It’s unusual for best picture releases to arrive at the cinema just two days ahead of the Oscars, but this is the case for Parasite, Bong Joon-ho’s thrilling tragicomedy. Already the winner of the Palme d’Or – the most prestigious award at Cannes Film Festival – Parasite is also up for best picture at the Oscars – alongside the likes of 1917, Once Upon A Time In Hollywood, Joker and The Irishman – plus five other awards. At last week’s Baftas, the team went home with best screenplay and best film not in the English language. To say its UK release this weekend is highly anticipated is something of an understatement.
Like many of Joon-ho’s previous films – think 2017 Netflix-only release Okja, plus South Korean blockbusters The Host and Snowpiercer – Parasite deals with class politics. At the centre of the plot is the Kim family. With both parents out of work and their children unable to afford a university education, the family limps between meagre meals, expired phone contracts and the occasional flicker of wi-fi from a neighbouring café. To make ends meet in their cockroach-infested semi-basement flat, the Kims spend their evenings assembling pizza boxes for a local takeaway, watching as drunks use their window as a makeshift toilet
Their fortunes shift when Kim Ki-woo’s (Choi Woo-sik) friend heads abroad to study, leaving vacant his job as a tutor for a wealthy Seoul family. A couple of forged documents later – it turns out his sister Ki-jung (Park So-dam) is extremely adept at art – and Ki-woo is installed in the Park household, teaching teenage daughter Park Da-hye (Jung Ziso) English.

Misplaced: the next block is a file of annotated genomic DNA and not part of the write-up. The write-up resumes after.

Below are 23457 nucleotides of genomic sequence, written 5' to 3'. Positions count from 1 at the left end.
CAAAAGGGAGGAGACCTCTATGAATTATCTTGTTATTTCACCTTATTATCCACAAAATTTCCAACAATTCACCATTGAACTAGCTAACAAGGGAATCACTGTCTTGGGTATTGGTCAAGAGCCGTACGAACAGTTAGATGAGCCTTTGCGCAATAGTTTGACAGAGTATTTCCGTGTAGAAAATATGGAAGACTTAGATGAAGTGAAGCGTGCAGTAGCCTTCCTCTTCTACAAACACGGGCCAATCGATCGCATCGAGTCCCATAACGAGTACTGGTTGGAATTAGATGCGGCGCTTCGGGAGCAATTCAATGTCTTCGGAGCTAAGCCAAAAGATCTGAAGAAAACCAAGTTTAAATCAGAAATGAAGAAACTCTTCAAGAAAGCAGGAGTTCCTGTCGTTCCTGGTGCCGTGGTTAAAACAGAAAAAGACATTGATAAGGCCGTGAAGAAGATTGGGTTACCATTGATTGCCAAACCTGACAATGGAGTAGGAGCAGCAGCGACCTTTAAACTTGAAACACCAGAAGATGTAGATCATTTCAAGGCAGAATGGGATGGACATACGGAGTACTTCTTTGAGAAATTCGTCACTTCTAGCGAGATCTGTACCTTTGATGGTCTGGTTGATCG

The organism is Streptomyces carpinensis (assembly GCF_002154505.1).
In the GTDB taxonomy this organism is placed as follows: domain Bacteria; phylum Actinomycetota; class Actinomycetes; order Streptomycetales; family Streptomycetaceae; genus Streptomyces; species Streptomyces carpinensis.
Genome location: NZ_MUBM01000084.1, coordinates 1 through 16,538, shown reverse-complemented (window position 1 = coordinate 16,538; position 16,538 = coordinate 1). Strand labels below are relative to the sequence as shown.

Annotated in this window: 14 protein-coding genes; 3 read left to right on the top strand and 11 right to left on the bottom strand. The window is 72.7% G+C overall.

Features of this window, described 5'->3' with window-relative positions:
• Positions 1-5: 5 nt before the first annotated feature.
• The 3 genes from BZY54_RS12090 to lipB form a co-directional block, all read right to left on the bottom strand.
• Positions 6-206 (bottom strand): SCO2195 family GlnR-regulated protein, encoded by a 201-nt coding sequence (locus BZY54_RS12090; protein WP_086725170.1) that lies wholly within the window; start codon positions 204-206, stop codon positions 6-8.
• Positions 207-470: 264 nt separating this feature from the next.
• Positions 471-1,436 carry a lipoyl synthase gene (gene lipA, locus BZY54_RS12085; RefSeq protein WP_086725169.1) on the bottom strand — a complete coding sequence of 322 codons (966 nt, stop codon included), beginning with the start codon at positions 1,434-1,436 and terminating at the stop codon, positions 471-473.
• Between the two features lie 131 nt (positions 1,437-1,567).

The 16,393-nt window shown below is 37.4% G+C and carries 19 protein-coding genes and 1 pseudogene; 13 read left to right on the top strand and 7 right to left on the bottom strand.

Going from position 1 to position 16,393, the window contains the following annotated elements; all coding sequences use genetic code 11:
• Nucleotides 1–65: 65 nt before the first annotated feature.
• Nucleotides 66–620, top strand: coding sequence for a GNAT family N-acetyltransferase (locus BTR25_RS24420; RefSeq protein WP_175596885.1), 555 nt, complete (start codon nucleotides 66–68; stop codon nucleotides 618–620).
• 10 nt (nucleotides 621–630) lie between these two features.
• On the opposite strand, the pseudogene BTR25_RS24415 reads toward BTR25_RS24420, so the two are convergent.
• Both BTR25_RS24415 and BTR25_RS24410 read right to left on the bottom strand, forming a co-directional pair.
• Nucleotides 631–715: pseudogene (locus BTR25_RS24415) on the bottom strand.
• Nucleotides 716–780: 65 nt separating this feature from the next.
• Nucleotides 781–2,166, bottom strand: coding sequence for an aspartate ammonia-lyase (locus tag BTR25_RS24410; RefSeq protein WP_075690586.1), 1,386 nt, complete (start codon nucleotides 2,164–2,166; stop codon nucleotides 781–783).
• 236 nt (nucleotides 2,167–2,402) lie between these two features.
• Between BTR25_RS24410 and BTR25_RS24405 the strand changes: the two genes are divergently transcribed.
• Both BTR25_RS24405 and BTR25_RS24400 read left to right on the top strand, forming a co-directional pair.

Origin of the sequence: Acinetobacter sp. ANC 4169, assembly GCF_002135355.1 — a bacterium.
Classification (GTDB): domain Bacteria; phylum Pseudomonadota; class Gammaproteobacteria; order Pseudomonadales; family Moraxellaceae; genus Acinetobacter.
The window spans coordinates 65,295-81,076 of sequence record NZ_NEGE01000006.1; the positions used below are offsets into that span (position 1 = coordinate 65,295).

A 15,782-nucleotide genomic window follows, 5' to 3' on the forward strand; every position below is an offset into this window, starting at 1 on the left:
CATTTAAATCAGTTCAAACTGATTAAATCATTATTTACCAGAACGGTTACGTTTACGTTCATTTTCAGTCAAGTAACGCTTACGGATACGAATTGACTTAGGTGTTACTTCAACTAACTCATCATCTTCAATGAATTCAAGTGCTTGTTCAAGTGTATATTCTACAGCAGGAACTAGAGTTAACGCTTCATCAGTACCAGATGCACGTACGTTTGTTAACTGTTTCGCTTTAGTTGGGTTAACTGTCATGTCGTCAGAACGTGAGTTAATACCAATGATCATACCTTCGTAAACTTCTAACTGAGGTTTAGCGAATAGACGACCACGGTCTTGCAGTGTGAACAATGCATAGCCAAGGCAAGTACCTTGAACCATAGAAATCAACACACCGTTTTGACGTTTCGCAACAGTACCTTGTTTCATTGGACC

Before long, the Kims hatch a plan to dispatch each of the Park’s staff, filling the positions themselves. Soon, Ki-taek (Song Kang-ho), Ki-jung and Chung-sook (Jang Hye-jin) all have well-paid jobs as a chauffeur, art therapist and housekeeper respectively. The catch? None of the Park family know the foursome are related. And when the Parks go camping for son Da-song’s (Jung Hyeon-jun) birthday, the Kims swap their mouldering basement for the luxury confines of the Park’s glass-walled abode. But things don’t stay comfortable for long.